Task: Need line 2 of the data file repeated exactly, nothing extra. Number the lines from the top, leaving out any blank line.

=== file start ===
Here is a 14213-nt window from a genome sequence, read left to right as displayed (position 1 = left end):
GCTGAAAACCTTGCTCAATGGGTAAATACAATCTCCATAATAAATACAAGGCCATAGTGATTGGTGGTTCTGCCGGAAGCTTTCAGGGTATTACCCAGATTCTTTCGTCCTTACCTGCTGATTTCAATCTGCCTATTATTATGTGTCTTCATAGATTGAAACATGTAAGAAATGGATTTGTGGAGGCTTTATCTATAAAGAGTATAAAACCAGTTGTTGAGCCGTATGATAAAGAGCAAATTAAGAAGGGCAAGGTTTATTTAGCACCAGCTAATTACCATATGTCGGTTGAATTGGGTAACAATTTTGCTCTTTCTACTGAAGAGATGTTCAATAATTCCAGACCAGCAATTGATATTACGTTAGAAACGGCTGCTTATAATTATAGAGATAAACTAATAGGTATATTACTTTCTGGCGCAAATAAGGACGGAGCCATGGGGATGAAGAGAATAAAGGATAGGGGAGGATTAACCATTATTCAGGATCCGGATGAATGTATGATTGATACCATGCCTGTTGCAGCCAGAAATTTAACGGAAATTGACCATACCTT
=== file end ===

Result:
GCTGAAAACCTTGCTCAATGGGTAAATACAATCTCCATAATAAATACAAGGCCATAGTGATTGGTGGTTCTGCCGGAAGCTTTCAGGGTATTACCCAGATTCTTTCGTCCTTACCTGCTGATTTCAATCTGCCTATTATTATGTGTCTTCATAGATTGAAACATGTAAGAAATGGATTTGTGGAGGCTTTATCTATAAAGAGTATAAAACCAGTTGTTGAGCCGTATGATAAAGAGCAAATTAAGAAGGGCAAGGTTTATTTAGCACCAGCTAATTACCATATGTCGGTTGAATTGGGTAACAATTTTGCTCTTTCTACTGAAGAGATGTTCAATAATTCCAGACCAGCAATTGATATTACGTTAGAAACGGCTGCTTATAATTATAGAGATAAACTAATAGGTATATTACTTTCTGGCGCAAATAAGGACGGAGCCATGGGGATGAAGAGAATAAAGGATAGGGGAGGATTAACCATTATTCAGGATCCGGATGAATGTATGATTGATACCATGCCTGTTGCAGCCAGAAATTTAACGGAAATTGACCATACCTT